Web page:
SUSKAUER: No. I think it's a good law, but I think it's being misapplied, because I don't think that this is going to put all these other companies under.

This is not a new company. This has been going on for many, many years. And it's very, very popular. I don't think it's going to be a big difference to them. I think they're going to continue to do this.

Basically, what they're saying to this company is you can go about and film these girls as long as they're not minors and as long as you get their names and ages. So after they flash the camera, you have to go, "Excuse me. Can I please have your name and your age for our records?"

COLMES: All right. Pam, isn't this a slap on the wrist? A couple of million dollars, it's nothing compared to what this company makes. They're slapping them on the wrist. Are they going to really go away and stop doing this as a result of this?

BONDI: Well, I think it helps with future compliance, because yes, this is a $40 million a year company, and they got them for $2.1 million. But for the next three years they're monitoring their books so that they have to be in compliance. And many of these girls are underage. That's going to hurt their business.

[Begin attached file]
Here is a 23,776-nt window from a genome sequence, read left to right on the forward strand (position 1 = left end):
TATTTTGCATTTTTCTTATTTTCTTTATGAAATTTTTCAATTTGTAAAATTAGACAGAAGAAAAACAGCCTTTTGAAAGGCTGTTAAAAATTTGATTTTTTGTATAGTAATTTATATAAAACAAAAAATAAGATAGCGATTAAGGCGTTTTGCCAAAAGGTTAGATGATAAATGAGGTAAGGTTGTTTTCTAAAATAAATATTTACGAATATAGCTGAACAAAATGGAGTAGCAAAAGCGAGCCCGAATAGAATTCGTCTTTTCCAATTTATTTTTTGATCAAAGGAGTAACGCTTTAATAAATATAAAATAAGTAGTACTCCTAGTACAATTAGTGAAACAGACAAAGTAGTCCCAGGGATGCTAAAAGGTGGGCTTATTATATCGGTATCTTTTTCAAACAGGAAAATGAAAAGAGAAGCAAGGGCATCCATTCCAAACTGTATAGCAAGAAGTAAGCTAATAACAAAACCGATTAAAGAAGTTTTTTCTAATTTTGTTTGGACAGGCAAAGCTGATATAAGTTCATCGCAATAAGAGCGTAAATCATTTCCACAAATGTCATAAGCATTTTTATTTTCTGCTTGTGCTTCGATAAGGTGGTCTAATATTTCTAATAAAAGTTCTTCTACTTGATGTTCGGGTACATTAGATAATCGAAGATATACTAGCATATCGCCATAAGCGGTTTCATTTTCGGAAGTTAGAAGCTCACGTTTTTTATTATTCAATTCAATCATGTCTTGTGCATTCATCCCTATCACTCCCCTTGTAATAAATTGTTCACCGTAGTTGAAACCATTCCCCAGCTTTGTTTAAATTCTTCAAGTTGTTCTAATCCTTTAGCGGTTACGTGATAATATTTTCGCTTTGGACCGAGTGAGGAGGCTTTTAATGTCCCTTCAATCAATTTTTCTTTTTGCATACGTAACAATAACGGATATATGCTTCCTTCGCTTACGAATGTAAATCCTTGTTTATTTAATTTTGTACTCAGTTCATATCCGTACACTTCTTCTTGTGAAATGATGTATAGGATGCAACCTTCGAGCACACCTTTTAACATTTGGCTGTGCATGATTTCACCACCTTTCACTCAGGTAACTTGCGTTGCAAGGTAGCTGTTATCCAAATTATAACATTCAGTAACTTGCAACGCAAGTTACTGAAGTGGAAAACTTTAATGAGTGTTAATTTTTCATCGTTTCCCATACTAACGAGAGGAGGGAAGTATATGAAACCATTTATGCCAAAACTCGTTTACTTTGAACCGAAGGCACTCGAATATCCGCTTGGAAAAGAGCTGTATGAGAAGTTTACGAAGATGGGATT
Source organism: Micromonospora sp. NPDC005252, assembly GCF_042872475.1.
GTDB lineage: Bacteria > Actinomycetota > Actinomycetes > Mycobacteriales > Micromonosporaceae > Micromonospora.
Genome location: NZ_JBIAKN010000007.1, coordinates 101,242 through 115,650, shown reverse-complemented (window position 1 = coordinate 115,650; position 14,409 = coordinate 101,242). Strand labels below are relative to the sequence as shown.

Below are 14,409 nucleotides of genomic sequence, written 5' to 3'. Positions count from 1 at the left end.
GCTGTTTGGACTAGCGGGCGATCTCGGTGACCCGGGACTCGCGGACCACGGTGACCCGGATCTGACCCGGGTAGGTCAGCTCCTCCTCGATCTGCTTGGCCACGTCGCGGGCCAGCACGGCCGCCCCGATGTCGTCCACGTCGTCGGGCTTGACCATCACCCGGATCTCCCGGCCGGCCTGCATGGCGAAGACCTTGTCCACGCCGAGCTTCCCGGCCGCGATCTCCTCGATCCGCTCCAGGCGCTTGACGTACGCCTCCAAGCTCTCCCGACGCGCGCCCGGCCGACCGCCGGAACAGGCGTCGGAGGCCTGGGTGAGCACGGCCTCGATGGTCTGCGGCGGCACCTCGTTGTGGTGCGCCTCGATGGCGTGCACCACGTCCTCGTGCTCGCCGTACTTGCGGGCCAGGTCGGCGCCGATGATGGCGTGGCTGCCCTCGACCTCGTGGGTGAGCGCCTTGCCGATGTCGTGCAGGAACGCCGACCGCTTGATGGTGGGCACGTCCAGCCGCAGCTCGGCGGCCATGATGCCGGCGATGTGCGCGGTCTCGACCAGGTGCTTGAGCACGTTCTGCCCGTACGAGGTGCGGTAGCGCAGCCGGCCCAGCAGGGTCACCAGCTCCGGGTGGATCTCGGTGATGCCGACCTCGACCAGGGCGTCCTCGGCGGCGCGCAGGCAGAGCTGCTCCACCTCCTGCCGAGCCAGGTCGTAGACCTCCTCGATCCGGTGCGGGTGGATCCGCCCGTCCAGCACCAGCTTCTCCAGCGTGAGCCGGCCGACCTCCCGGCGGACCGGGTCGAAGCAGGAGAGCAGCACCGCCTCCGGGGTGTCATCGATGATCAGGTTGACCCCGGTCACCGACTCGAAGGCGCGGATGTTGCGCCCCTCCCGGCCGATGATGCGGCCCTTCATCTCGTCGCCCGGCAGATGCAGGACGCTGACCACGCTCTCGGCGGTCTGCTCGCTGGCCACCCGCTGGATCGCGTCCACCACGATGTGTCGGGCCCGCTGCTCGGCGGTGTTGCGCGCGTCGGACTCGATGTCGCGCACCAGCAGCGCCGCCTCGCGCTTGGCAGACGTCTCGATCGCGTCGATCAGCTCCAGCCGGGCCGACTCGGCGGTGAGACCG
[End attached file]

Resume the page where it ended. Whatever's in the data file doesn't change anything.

SEAN HANNITY, CO-HOST: Pam, as I watch this one lesson I'm learning right off the top is no spring break for my kids, period.

BONDI: That's right.

COLMES: They'll never get out of the house.

HANNITY: Yes. No, they're not getting out of the house. Colmes is right. We actually agree on that.

BONDI: That's right.

HANNITY: Look, Michelle, there are age consent laws. If you're going to make a film, you're going to make money off something like that, you have the responsibility to know whether or not these kids, a lot of young kids sneak off into spring break with the older kids. They have fake ID. You have a responsibility to know that they're not underage. You can't say, "Your honor, I didn't know she was 14." Right?

SUSKAUER: You're right. No, no, I agree. There's age responsibility in a lot of things. And a lot of sexual consent issues. But you also have some responsibility. The parents have some responsibility, too. You don't just send your kid off to Daytona.